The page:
Featured image of post Blonde: not a biopic but an insight into mental health
Featured image of post Blonde: not a biopic but an insight into mental health

Blonde: not a biopic but an insight into mental health

She was everywhere but seen nowhere

Last night I watched Blonde, the movie about Marilyn Monroe. I will not tell you about the director or the novel is based on. I will tell you about the shadow this film leaves behind.

The narrative delivers the story in drops. These are powerful and have intense effects on your consciousness. We are talking about a story that, even though its scenes might not be totally real, is definitely accurate regarding feelings. It is not about what happened to her as much as it is about what such a life does to a human being.

Photo by pure julia on Unsplash

The photography direction is on point. Every single scene is designed to offer the best possible setting to experience her emotions in your own body. The chosen colours and aspect ratio add to the message as much as the dialogue does. If this movie is about the dissociation between Norma Jean (her real name) and Marilyn, the film photography based on her classic pictures provides half of the information. You, as a viewer are not told or shown; you feel the story. And that is art.

When we think about a happy person, we often put them in a colourful environment with flowers, music and plenty of laughs. We still hold the misconception that someone who can seem to enjoy a particularly happy moment is not ill. We think that if they are showing their teeth, it means they are happy. This happens among the women in such high percentages that we came to consider that a woman who doesn’t smile is plain angry. There we have that hideous expression resting bitch face as if a woman taking a breath from cheerfulness meant a threat to those around her.

Going back to the topic, Blonde shows precisely that dichotomy in the most epic way possible. There is no glossier smile than that of Marilyn’s, but now we suspect what it was hiding underneath. The modern way of living has pushed many of us to isolation, spreading loneliness throughout the globe. I think I am not the only one who sees it. Maybe it is not a new problem, but I would say that, if anything, today mental health is becoming a blurry subject where myths are treated with the same respect as facts, and therefore an open conversation about the matter is more urgent than ever.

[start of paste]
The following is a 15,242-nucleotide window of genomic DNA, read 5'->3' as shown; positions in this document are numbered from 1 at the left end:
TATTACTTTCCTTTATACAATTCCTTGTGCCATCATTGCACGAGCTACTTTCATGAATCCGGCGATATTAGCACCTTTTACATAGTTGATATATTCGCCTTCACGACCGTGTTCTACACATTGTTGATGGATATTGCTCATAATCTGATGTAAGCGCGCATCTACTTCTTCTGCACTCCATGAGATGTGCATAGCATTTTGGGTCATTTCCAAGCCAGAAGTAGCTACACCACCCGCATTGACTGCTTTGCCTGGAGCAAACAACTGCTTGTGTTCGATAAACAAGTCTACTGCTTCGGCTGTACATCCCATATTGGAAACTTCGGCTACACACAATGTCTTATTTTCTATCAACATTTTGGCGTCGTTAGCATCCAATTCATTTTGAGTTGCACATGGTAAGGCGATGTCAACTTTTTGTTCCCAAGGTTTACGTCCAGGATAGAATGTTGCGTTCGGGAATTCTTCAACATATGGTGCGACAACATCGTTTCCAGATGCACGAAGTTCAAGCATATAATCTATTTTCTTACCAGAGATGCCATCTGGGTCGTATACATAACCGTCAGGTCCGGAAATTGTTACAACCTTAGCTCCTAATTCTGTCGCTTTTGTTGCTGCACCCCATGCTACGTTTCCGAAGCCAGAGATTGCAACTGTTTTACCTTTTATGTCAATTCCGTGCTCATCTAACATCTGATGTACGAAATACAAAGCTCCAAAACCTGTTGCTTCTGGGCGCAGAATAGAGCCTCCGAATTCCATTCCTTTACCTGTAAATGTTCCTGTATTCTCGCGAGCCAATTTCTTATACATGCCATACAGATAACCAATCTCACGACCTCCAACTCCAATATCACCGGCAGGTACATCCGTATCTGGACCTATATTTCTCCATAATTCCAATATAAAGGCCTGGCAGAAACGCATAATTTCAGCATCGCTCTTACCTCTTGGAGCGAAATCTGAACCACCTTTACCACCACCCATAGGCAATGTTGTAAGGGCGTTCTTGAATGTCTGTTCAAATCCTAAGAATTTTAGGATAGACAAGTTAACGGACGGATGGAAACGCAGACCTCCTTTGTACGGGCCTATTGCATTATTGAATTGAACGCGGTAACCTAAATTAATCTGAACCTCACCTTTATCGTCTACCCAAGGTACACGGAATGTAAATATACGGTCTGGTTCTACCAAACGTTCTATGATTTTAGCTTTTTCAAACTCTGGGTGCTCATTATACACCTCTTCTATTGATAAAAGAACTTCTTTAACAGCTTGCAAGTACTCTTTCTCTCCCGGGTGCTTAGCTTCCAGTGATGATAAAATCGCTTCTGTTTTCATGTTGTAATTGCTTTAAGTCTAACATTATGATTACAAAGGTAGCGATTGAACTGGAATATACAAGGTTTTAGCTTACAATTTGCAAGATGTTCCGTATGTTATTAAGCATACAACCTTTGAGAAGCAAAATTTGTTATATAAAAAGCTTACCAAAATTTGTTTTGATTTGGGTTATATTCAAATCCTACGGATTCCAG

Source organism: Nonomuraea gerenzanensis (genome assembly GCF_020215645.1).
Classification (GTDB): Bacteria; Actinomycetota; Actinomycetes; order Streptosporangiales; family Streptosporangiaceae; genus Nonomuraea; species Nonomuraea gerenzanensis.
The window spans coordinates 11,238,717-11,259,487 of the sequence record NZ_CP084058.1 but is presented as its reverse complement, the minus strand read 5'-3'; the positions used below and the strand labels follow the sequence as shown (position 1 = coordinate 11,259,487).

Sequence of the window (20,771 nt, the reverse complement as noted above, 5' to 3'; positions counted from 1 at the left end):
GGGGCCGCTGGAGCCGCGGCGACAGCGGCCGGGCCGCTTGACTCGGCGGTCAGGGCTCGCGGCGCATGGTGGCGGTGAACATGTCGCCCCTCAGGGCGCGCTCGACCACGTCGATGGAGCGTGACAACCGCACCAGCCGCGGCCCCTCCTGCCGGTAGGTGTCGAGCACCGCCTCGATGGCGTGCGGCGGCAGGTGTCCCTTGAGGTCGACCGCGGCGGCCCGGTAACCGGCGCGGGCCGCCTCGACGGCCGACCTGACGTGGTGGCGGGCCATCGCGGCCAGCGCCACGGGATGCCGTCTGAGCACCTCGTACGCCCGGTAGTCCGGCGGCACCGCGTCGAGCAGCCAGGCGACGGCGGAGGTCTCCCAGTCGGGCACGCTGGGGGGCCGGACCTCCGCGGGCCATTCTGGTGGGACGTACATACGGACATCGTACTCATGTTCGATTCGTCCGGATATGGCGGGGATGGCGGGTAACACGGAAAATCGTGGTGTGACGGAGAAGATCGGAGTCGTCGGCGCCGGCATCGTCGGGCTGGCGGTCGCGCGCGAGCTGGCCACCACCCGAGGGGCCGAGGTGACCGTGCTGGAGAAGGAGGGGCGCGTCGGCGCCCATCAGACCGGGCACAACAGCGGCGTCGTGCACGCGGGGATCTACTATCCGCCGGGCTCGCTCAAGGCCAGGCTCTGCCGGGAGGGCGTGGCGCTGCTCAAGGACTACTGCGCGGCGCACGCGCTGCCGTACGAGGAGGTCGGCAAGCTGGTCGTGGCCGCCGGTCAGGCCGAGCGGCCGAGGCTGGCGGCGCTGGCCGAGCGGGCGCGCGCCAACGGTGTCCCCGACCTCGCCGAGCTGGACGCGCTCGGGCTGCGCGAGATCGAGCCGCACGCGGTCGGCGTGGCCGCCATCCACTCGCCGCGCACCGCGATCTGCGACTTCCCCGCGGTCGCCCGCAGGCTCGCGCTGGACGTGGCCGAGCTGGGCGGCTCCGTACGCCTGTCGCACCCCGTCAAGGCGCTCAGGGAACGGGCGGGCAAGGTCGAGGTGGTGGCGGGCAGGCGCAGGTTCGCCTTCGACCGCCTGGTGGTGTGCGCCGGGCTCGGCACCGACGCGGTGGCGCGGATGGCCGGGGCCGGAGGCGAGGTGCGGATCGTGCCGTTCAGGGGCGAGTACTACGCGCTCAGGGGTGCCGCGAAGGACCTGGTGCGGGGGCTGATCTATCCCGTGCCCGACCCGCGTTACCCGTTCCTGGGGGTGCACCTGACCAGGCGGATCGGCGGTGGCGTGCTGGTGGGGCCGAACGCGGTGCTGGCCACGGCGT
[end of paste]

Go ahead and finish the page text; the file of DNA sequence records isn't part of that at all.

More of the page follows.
But why did this film touch me so much? I usually don’t care much about celebrities. I didn’t get into the debate about Deep and Heard because I don’t think we should be playing this public trial game in which we generalize the privileged life of a few famous people as if they could represent the actual issue. During the whole court process, we heard very little about where all this toxic behaviour came from. We witness their passionate fights and discussions without any emotional reflection at all as though we were watching a soap opera. I don’t care about drama and to be honest, I don’t care about Marilyn Monroe either. However, this is something else, this is the story of a child that felt incredibly abandoned, and to me, that’s one of the greatest failures of humanity. The pain that she suffered at such a young age not only stuck with her but shaped her personality so deeply that it became an important part of it. Nowadays we talk about mental health, but I often feel people don’t really understand how much a sorrowful past can do to a mind. On top of that, there are those creative and sensitive minds that in my opinion are more susceptible to the wonders and horrors of life. I dare to say Norma Jean is one of those minds.

It is a fortune to see the beauty clearly and soak yourself in it, but that clarity will also dunk you into the darkness of the world. You cannot choose, you may have them both.

I feel compelled to recommend this movie because I wish everybody to grow their compassion toward those that are feeling lost and hopeless in life. Deep down, however, I praise this work of art because I long for people to understand my struggle and personal grief more deeply. Or perhaps, I hope to detect others like me in a light conversation about cinema. Either way, I believe that this film made me go momentarily to my very own dark places, but at the same time, it made me feel understood because I was being drawn to the shadows with every other member of the audience.

It doesn’t matter if you are an acquaintance with mental illness or just a film lover, Blonde will make your body tickle.

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